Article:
It can be a strange thing when verb tenses change. Often it has been my experience that verb tense changes signify a modification in a situation or a person. I’m sure I use them all the time without a wince or a struggle and only notice when verb tenses change if something or someone’s situation is different and I wish it had not changed. Often when I do perceive this verb tense change thing, I find myself hurting because I want the verb tense to have remained the same. (Has any of this made sense???)
Well, this week, I have experienced two significant verb changes. Something that is, isn’t. Something that was, wasn’t. Something you have, you don’t anymore.
On Monday, I lost my job.
On Sunday, my husband lost his much loved uncle.
After 7 1/2 years, the job I loved and poured myself into with every fiber of my being, is now gone. In a split second, after an emotional phone call from my boss, I experienced that verb tense thing I hate. I work in non-profit ministry. Correction, I worked and I was blessed to be around people I treasured. When donations went down to an all-time low, a difficult decision was made and I, along with several other co-workers were laid off. It happened that fast. I harbor no hard feelings (at least at this point) with the decision. It’s just that I’m trying to get used to this new way of defining myself. Who am I now?
There have been countless times when I have wanted to quit and I have dreamed of this day. When I have been overwhelmed by annoying students or heavily burdened by a teenager’s story. When a high school girl is picking her nose and eating it! the entire time we are speaking, um, yeah, I want to quit! When a skinny, pale-skinned teenager is bent on interjecting a sarcastic answer every time I speak, you bet, I want to hand in my notice! But then, there are times when a student is crying and her tears have soaked through my shirt, that I praise the Lord because I am there to encourage and love. Or the kids who write to me afterward and say we have changed their lives. Nothing can beat those moments. My job, working with teens and meeting so many in the midst of regretful choices and pain, has been exhausting on every level. Y’all, I have seen and heard more things than I ever imagined and most of it wasn’t pretty. But it was my mission field (in addition to my own OS and DH, that is).
But it’s that verb thing that is haunting. I found myself trying to figure out what verb to use today. I was talking about my boss, was he now “my former boss?” It seriously stings just to type those words.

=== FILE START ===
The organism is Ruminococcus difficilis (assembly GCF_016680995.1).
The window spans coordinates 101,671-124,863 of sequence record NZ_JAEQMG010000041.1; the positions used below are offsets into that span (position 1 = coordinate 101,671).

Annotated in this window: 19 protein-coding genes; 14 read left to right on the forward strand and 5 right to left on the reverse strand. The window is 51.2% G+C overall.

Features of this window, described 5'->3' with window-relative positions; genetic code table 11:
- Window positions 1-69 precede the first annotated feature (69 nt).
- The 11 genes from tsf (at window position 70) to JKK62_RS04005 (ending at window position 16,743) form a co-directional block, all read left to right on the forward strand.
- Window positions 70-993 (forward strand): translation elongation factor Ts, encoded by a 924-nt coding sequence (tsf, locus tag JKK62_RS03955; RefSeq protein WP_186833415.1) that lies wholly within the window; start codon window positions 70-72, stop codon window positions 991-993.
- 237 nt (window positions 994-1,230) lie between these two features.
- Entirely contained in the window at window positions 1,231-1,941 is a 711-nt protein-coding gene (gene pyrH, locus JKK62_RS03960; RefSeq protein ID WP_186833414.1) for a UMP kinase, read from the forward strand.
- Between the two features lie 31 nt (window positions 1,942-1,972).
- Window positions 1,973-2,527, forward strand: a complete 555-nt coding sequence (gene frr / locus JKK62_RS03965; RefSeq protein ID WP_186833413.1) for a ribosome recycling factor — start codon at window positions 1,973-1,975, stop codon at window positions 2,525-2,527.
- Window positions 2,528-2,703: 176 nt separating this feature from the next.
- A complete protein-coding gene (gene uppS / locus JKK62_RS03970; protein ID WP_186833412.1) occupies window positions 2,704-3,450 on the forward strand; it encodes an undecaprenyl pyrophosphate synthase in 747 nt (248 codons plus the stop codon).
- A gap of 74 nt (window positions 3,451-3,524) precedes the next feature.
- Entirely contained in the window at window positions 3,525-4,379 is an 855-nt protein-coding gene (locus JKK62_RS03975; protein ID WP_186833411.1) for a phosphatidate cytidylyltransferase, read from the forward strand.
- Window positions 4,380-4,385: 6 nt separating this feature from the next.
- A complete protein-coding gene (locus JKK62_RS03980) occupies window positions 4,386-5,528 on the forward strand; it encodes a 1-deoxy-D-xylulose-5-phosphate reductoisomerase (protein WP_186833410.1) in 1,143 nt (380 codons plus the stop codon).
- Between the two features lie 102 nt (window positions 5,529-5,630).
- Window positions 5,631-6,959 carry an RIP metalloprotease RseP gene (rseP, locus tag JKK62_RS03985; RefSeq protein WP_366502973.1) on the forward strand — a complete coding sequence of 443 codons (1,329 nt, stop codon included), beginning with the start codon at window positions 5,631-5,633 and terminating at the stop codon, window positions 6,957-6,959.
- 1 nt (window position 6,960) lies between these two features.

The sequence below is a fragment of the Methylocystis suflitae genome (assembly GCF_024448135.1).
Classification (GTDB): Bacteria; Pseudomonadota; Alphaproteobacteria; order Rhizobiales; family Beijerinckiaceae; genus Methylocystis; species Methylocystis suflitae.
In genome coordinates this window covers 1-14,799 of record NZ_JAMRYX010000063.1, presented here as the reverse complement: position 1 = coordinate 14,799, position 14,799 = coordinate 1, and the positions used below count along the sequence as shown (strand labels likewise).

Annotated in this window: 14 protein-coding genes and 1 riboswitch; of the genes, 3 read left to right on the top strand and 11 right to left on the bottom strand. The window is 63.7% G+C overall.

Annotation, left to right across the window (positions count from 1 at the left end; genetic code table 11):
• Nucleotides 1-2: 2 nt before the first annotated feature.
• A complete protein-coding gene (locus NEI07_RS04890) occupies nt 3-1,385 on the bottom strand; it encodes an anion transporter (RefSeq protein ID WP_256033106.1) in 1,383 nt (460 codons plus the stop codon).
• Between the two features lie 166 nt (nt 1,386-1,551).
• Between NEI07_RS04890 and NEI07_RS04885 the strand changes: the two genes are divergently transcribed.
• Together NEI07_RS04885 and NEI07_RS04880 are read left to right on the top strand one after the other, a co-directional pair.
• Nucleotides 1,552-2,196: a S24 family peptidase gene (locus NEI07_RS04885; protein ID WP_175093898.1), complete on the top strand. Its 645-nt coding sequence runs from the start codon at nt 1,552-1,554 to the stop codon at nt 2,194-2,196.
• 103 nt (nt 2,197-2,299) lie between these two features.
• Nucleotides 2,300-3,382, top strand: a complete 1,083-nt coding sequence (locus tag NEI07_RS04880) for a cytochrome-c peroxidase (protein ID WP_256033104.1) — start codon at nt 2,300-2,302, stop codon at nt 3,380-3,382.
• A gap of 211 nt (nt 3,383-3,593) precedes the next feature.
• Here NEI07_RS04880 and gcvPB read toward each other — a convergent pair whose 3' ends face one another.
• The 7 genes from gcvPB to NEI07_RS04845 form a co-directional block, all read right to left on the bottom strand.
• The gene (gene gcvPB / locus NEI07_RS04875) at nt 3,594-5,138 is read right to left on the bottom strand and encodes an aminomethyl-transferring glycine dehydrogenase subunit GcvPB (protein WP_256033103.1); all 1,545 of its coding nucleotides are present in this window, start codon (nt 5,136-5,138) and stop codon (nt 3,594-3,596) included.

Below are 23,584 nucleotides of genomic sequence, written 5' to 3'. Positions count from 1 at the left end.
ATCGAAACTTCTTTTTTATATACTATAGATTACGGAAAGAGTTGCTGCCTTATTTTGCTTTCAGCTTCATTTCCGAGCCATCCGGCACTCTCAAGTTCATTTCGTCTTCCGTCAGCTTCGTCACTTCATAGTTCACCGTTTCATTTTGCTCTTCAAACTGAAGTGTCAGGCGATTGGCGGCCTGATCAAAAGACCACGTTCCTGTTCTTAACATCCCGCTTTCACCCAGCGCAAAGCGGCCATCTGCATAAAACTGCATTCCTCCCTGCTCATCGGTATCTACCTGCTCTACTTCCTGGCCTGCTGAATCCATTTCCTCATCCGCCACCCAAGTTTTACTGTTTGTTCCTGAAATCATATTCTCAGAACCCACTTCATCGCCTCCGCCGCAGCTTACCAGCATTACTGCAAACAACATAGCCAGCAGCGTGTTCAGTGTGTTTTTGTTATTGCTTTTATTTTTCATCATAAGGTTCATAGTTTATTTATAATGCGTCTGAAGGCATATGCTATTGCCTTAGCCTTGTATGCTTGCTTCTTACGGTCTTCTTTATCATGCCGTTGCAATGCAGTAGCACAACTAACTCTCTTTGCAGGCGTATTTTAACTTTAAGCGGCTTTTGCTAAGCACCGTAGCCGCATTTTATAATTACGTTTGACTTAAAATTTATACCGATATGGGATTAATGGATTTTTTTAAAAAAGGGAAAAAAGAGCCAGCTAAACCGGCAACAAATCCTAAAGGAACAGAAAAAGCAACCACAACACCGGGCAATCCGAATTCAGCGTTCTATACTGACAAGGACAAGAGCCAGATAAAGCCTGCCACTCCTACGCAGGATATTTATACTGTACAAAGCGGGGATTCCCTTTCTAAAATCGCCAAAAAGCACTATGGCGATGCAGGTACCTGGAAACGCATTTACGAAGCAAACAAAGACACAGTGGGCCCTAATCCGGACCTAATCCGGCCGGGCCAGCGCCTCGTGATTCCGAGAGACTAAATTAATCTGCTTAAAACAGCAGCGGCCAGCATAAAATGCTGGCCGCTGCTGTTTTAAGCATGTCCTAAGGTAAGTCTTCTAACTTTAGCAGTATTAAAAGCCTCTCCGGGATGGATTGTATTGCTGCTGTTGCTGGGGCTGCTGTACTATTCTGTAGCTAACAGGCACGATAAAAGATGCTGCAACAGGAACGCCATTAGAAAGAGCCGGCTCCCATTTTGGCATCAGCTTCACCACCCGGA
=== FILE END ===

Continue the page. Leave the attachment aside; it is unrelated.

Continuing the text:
This is coupled with the fact that we are driving out of state for a funeral. On Sunday, my husband called to see how Uncle Bill was doing. We all knew he was seriously ill and would not survive much longer. When Aunt Emmy answered the phone, she told us his grave condition would soon end. We talked about Uncle Bill as we drove to the farmer’s market and then, about an hour later, when we were at home, Aunt Emmy called. Uncle Bill was gone.
I began unloading the bounty from the farmer’s market and realized, crud, here goes that stupid verb tense change thing again.
Uncle Bill was a heck of a guy. He was into everything. An avid Boy Scout leader, a researcher, very active in his church, he was a microbiology professor at Bowling Green University, he was a husband of 56 years and a father of four. And he was quirky. Like you’ll never meet another Uncle Bill. They broke the mold, as people would say. For example, he and Aunt Emmy were fascinated with Civil War medicine and attended conventions and seminars about it. Did you even know there were Civil War medicine conventions?? On their way to these conventions, they would stop by and visit. It’s there that I got to meet and love good ‘ole Uncle Bill.
When Mark’s mom (Uncle Bill’s sister) died about 15 years ago, I gave the tearful eulogy. As I recall, he was the first person to come up to me afterward and give me a hug. I will never forget his kindness.
So in the span of 48 hours, I have reasons to weep over loss and verb tense change. We are on our way to Ohio for the services. I have Kleenex, family, memories and my Jesus to see my through.